On the other hand, there might be something in it for her as she’s writing a book on infidelity, according to the New York Times, and is only taking on new clients “who have experienced infidelity.” Perhaps she’s studying the chump perspective. You bitter, angry, sarcastic people.
I got on her radar because I cheekily sent her yesterday’s column debunking her infidelity essay. She responded by Twitter:
“my heart goes out to you – my article does not directly apply to your situation, as your experience goes way beyond infidelity.”
At first I thought she was being nice and I felt bad for telling her to bite me. (Hey, I’m a chump. Feeling bad is my default setting.) Her heart goes out to me!
But then I thought about it some more and decided this reply was actually quite condescending (because you know, I’m bitter that way). Pat, pat, pat. You poor dear. Still stuck in anger, refusing to move on, riling up cheater hate here on Chump Lady, drawing snarky cartoons, telling people to leave people whose only crime was self actualization. And I kinda got pissed off all over again.
My experience goes “way beyond infidelity.”
I’ve gotten this take on my writing before. It goes something like this — Oh, you’re not qualified to draw conclusions about infidelity because you had one of those BAD cheaters. He was a serial cheater, and moreover, unlike my cheater who was sad and lost and misunderstood, your cheater was drunk and angry and mean. My cheater just Made a Terrible Mistake. Your cheater threatened to burn down your house and piss on his ex-wife’s baby’s grave if you told anyone. Your experience goes way beyond infidelity. That wasn’t my experience.
Early on, I tried to take this issue on with the post “A Spectrum of Cheaters.” While there are certainly differences between cheaters, the long-term affairs vs. the short-term affairs, the emotional affair vs. the physical affair, the “sex addicts” and the folks who hold hands and recite Bible verses in hotel rooms. The cheaters who go to prostitutes (and therein we have more distinctions — massage parlors, Thai vacations, Russian hookers…) and the cheaters who find it at home. The cheaters who hook up on Ashley Madison and the like, or those who find old flames on Facebook. The cheaters who fuck a co-worker and those who fuck your siblings.
Sure, there is variation. Sure, there are degrees of cheating. (In fact I’ve gotten in trouble on my own blog by not weighing emotional affairs as heavily as physical affairs, just because I don’t think they endanger chumps to the same degree, i.e., pregnancy, STDs, etc.) But the longer I read and write about infidelity, the more I am struck by how alike cheaters are. How they manipulate with the same narcissistic panache. How they make the same sorry excuses for their behavior. And how — unless you’re dealing with a stone cold sociopath — they all want you to believe that They Never Intended to Hurt You.
Adultery becomes a moral failing as we move to a description of character flaws: liar, cheater, philanderer, womanizer, slut. In this view, understanding an act of infidelity as a simple transgression or meaningless fling, or a quest for aliveness is an impossibility.
So I put it out to you chumps — did any of you, please raise your hand, have a cheater who committed a “simple transgression” or a “meaningless fling”?
Esther — cheaters who want cake (the affair AND the marriage) all want chumps to believe their infidelity was “meaningless.” I never intended to hurt you. It didn’t mean anything.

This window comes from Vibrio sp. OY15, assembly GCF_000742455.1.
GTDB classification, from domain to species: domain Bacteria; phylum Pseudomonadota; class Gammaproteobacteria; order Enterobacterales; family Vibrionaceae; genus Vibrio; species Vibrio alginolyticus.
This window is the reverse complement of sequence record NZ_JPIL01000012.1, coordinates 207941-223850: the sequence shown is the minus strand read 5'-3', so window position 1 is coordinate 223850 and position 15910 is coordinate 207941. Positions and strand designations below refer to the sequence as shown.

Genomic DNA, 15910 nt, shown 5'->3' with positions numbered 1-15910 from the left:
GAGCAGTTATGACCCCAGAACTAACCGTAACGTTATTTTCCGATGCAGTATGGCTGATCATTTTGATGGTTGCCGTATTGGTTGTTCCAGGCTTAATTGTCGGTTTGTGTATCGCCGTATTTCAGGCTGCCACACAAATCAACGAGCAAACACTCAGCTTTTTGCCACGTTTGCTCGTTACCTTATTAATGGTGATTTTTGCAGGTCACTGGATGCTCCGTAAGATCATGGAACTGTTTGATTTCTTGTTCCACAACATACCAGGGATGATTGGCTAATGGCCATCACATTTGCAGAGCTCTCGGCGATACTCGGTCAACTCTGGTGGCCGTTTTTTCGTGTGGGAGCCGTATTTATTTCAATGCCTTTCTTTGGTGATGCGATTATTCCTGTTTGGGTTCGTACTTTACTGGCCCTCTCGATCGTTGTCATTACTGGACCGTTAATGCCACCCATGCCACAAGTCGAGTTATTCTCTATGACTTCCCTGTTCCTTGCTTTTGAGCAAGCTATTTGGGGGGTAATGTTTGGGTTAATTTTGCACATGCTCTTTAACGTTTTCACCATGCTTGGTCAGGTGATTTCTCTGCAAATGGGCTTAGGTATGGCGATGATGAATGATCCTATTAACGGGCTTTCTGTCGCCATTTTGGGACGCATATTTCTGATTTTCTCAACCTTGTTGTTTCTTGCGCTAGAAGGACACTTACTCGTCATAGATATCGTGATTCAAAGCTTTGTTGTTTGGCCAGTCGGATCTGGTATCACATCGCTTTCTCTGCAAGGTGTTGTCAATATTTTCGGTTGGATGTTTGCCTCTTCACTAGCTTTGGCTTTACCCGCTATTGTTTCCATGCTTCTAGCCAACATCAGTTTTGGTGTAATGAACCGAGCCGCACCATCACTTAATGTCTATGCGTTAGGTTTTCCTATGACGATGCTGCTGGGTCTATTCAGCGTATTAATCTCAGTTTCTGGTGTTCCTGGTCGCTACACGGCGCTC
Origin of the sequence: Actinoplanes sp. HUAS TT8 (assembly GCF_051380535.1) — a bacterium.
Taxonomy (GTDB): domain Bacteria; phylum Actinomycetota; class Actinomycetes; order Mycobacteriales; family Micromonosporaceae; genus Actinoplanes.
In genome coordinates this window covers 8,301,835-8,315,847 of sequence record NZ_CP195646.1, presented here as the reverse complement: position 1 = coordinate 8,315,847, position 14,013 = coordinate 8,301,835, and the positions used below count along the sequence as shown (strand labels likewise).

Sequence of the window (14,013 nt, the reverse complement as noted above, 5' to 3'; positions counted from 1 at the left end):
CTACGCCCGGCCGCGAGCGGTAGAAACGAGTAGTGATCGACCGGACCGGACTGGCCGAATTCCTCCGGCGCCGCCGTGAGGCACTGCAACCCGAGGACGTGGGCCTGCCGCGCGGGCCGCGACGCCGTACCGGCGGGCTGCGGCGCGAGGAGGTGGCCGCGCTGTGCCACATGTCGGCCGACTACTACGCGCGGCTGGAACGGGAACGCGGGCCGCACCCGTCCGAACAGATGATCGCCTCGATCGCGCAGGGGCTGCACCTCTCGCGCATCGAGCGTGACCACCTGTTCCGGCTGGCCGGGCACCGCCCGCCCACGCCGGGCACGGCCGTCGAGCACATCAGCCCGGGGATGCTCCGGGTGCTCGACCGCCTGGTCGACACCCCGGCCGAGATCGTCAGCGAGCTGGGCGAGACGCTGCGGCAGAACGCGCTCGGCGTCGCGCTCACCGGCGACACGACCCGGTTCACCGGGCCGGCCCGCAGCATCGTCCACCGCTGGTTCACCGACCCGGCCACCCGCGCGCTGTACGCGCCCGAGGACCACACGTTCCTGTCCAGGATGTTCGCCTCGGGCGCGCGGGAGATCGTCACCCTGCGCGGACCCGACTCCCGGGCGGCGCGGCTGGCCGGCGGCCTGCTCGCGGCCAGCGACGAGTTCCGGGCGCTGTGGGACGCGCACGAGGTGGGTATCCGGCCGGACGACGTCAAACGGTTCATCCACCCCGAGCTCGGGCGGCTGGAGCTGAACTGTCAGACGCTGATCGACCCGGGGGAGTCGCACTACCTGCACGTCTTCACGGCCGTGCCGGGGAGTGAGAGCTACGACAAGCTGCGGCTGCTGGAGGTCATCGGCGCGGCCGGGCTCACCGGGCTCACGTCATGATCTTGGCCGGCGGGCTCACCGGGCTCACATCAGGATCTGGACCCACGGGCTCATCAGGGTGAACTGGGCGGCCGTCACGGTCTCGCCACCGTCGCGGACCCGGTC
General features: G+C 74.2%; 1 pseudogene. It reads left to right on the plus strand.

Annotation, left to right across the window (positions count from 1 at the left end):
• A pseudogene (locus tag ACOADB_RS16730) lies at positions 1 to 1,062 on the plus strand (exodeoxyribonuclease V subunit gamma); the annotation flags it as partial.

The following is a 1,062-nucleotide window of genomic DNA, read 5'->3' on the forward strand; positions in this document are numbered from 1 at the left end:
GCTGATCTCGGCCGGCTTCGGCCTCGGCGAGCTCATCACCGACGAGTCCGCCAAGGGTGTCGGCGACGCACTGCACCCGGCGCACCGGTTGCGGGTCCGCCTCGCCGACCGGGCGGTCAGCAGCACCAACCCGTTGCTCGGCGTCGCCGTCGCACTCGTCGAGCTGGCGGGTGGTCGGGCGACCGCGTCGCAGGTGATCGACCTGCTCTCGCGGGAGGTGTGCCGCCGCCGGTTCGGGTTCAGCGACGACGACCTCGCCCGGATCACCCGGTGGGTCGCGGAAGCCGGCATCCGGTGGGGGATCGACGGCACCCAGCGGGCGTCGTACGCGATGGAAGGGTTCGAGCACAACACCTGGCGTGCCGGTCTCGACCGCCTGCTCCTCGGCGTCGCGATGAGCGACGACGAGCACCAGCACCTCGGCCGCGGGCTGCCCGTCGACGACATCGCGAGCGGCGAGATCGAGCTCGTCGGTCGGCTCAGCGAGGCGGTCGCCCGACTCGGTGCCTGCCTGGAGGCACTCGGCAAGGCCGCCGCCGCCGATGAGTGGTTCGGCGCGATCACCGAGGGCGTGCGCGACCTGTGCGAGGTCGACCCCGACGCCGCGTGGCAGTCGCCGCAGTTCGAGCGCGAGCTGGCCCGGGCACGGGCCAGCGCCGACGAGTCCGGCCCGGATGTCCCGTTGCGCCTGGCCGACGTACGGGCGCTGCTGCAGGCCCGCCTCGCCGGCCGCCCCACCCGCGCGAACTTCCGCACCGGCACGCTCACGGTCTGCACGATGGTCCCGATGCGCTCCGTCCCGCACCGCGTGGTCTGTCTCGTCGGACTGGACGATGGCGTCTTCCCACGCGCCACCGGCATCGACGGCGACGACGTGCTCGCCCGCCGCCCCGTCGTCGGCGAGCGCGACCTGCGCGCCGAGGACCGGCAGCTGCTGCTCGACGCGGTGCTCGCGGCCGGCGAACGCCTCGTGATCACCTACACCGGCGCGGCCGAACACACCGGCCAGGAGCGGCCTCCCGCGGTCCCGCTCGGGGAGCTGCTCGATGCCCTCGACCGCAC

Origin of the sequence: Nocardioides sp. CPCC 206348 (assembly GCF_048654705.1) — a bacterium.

But here’s the thing — it means everything to the person whose world wasn’t considered. You threw away our commitment for something that didn’t MEAN anything to you? It’s almost worse really. Falling in love with your soul mate schmoopie, while horrifying, is at least understandable at some level. (Okay, not really. I also debunk the whole We Were Compelled By Forces Greater Than Ourselves.) Anyway, it’s a neater rationalization than — I did something that didn’t mean jack shit to me, that clearly seems to devastate you, for an orgasm.
We’re not stupid for wanting our feelings to be considered, for relying on commitment, for believing in monogamy — IT WAS PROMISED TO US. And we abided by that set of rules — and moreover, we didn’t see it as a “set of rules” to break and “exuberantly defy.” We loved with our whole hearts and got played.
Oh, but my experience “goes beyond infidelity.” How exactly? I welcome you on to this blog, Esther, the largest assembly of chumps you’re going to find, and let you explain exactly what you meant by that infidelity article that sure as hell seems to excuse extramarital affairs as exercises in self actualization.
Self actualization sounds so much nicer than “Fucks in a Harrisburg hotel at lunch” or “let me stay home with the children while he screws around on business trips” or “slept with other men while I was deployed.”
Because those are the stories I read here EVERY DAY. Do their experiences go “beyond infidelity”?
Really, Esther, I’m a lightweight in the chump department. You ought to meet my husband — 22 years to a serial cheater. She slept with her boss, his best friend, and assorted others. And when he found out, he divorced her. (Or in your parlance, he indulged in the “dissolution of the family structure.”)
Okay, she never threatened to burn down his house. She wasn’t one of those cheaters. She just wasted 22 years of his life.
Please show me the Good Sort of Cheater who has a meaningless fling. Even a one-night stand involves a series of decisions and a cluster of lies to cover it up. How does a person happen to encounter a meaningless fling? Do you advertise for one on a dating site? Does it sidle up to you in a bar? Offer itself at work? Boundaries are crossed, conspiracies are made, rationalizations created.
All apparently “meaningless.”